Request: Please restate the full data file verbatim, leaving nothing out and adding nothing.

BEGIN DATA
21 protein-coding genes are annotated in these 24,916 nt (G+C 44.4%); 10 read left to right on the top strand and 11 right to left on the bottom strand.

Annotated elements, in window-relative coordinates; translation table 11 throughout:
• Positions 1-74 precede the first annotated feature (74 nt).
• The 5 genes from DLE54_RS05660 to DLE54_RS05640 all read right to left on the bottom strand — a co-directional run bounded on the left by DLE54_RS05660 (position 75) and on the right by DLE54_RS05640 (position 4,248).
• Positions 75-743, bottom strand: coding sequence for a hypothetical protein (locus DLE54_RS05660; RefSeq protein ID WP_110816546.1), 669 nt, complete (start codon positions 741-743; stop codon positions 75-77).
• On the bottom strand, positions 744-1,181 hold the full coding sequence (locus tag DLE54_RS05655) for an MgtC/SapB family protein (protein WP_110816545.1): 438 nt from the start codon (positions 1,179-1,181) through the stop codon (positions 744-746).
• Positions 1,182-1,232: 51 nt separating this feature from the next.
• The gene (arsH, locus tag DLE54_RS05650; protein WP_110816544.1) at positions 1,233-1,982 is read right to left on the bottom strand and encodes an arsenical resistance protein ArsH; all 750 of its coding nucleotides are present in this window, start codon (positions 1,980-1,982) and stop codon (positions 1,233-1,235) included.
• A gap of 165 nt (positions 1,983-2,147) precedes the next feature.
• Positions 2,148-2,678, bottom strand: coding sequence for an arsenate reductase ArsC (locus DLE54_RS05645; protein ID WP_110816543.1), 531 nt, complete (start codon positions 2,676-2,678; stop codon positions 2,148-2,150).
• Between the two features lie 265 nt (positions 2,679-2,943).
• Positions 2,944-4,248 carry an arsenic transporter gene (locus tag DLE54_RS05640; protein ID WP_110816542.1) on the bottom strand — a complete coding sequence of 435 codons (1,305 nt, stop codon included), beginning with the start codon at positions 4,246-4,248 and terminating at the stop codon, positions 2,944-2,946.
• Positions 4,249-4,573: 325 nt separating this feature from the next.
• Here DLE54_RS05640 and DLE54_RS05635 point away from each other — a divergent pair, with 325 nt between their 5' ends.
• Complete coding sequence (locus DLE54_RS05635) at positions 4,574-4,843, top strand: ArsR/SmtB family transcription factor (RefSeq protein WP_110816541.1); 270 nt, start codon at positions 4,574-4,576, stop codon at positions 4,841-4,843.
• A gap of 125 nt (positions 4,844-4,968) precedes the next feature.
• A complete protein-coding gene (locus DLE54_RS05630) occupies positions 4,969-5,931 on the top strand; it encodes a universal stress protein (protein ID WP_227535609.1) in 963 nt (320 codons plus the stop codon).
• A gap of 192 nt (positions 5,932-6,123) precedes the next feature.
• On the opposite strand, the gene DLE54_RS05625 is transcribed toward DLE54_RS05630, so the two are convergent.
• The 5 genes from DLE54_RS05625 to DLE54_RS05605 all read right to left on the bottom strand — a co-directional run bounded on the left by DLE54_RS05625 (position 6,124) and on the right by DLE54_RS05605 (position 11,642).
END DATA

21 protein-coding genes are annotated in these 24,916 nt (G+C 44.4%); 10 read left to right on the top strand and 11 right to left on the bottom strand.

Annotated elements, in window-relative coordinates; translation table 11 throughout:
• Positions 1-74 precede the first annotated feature (74 nt).
• The 5 genes from DLE54_RS05660 to DLE54_RS05640 all read right to left on the bottom strand — a co-directional run bounded on the left by DLE54_RS05660 (position 75) and on the right by DLE54_RS05640 (position 4,248).
• Positions 75-743, bottom strand: coding sequence for a hypothetical protein (locus DLE54_RS05660; RefSeq protein ID WP_110816546.1), 669 nt, complete (start codon positions 741-743; stop codon positions 75-77).
• On the bottom strand, positions 744-1,181 hold the full coding sequence (locus tag DLE54_RS05655) for an MgtC/SapB family protein (protein WP_110816545.1): 438 nt from the start codon (positions 1,179-1,181) through the stop codon (positions 744-746).
• Positions 1,182-1,232: 51 nt separating this feature from the next.
• The gene (arsH, locus tag DLE54_RS05650; protein WP_110816544.1) at positions 1,233-1,982 is read right to left on the bottom strand and encodes an arsenical resistance protein ArsH; all 750 of its coding nucleotides are present in this window, start codon (positions 1,980-1,982) and stop codon (positions 1,233-1,235) included.
• A gap of 165 nt (positions 1,983-2,147) precedes the next feature.
• Positions 2,148-2,678, bottom strand: coding sequence for an arsenate reductase ArsC (locus DLE54_RS05645; protein ID WP_110816543.1), 531 nt, complete (start codon positions 2,676-2,678; stop codon positions 2,148-2,150).
• Between the two features lie 265 nt (positions 2,679-2,943).
• Positions 2,944-4,248 carry an arsenic transporter gene (locus tag DLE54_RS05640; protein ID WP_110816542.1) on the bottom strand — a complete coding sequence of 435 codons (1,305 nt, stop codon included), beginning with the start codon at positions 4,246-4,248 and terminating at the stop codon, positions 2,944-2,946.
• Positions 4,249-4,573: 325 nt separating this feature from the next.
• Here DLE54_RS05640 and DLE54_RS05635 point away from each other — a divergent pair, with 325 nt between their 5' ends.
• Complete coding sequence (locus DLE54_RS05635) at positions 4,574-4,843, top strand: ArsR/SmtB family transcription factor (RefSeq protein WP_110816541.1); 270 nt, start codon at positions 4,574-4,576, stop codon at positions 4,841-4,843.
• A gap of 125 nt (positions 4,844-4,968) precedes the next feature.
• A complete protein-coding gene (locus DLE54_RS05630) occupies positions 4,969-5,931 on the top strand; it encodes a universal stress protein (protein ID WP_227535609.1) in 963 nt (320 codons plus the stop codon).
• A gap of 192 nt (positions 5,932-6,123) precedes the next feature.
• On the opposite strand, the gene DLE54_RS05625 is transcribed toward DLE54_RS05630, so the two are convergent.
• The 5 genes from DLE54_RS05625 to DLE54_RS05605 all read right to left on the bottom strand — a co-directional run bounded on the left by DLE54_RS05625 (position 6,124) and on the right by DLE54_RS05605 (position 11,642).